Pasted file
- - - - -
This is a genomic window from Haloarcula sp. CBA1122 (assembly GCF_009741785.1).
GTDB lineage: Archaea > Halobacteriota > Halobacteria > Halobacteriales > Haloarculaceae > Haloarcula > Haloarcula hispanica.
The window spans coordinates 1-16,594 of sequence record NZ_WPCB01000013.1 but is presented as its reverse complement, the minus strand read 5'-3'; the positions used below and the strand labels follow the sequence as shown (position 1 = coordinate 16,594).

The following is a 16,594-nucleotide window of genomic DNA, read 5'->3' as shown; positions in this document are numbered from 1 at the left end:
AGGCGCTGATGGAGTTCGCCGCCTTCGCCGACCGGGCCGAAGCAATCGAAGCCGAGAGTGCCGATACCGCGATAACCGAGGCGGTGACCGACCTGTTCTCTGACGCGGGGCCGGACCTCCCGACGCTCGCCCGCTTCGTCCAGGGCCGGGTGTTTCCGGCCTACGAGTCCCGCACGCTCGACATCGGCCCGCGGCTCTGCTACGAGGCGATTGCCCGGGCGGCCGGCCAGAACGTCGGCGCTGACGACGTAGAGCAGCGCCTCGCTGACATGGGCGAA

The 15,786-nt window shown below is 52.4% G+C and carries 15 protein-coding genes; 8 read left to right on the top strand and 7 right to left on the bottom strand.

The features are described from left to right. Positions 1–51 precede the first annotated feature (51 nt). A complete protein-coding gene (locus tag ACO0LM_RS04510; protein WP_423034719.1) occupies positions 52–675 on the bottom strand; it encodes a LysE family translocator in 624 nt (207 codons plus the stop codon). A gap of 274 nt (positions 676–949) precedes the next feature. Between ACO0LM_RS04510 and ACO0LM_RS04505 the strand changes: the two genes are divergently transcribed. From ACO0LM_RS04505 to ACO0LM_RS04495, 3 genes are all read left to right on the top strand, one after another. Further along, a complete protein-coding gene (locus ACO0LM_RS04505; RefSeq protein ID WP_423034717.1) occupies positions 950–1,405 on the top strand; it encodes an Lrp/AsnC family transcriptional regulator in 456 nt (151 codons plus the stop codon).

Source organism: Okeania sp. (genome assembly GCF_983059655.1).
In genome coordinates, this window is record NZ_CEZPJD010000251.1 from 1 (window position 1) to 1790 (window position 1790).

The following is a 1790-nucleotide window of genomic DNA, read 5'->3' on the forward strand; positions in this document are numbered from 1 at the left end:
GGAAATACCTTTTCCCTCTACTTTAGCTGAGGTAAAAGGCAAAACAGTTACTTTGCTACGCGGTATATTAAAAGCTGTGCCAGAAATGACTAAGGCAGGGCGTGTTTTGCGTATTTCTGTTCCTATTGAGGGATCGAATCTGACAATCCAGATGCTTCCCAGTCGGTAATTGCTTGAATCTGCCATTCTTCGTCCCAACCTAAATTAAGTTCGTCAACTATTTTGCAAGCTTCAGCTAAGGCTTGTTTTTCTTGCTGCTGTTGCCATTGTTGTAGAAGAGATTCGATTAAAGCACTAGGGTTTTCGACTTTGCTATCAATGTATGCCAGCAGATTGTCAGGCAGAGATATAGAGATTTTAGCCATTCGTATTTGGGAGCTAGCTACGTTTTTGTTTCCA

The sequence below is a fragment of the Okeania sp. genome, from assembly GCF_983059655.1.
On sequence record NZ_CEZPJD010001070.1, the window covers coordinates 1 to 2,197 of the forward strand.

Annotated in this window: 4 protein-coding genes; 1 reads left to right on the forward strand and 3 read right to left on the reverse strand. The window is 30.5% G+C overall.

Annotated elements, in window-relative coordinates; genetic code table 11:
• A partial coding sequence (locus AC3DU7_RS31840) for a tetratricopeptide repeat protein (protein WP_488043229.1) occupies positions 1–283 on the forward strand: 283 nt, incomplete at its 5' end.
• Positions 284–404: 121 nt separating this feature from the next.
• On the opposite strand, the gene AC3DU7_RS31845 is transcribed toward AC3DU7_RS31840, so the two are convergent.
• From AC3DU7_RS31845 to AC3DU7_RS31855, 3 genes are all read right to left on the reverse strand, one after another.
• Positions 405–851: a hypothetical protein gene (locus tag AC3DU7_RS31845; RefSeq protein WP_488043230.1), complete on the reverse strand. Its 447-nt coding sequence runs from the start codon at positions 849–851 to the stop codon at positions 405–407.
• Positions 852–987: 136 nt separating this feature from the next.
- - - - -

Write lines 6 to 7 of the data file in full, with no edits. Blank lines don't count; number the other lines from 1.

The 15,786-nt window shown below is 52.4% G+C and carries 15 protein-coding genes; 8 read left to right on the top strand and 7 right to left on the bottom strand.

The features are described from left to right. Positions 1–51 precede the first annotated feature (51 nt). A complete protein-coding gene (locus tag ACO0LM_RS04510; protein WP_423034719.1) occupies positions 52–675 on the bottom strand; it encodes a LysE family translocator in 624 nt (207 codons plus the stop codon). A gap of 274 nt (positions 676–949) precedes the next feature. Between ACO0LM_RS04510 and ACO0LM_RS04505 the strand changes: the two genes are divergently transcribed. From ACO0LM_RS04505 to ACO0LM_RS04495, 3 genes are all read left to right on the top strand, one after another. Further along, a complete protein-coding gene (locus ACO0LM_RS04505; RefSeq protein ID WP_423034717.1) occupies positions 950–1,405 on the top strand; it encodes an Lrp/AsnC family transcriptional regulator in 456 nt (151 codons plus the stop codon).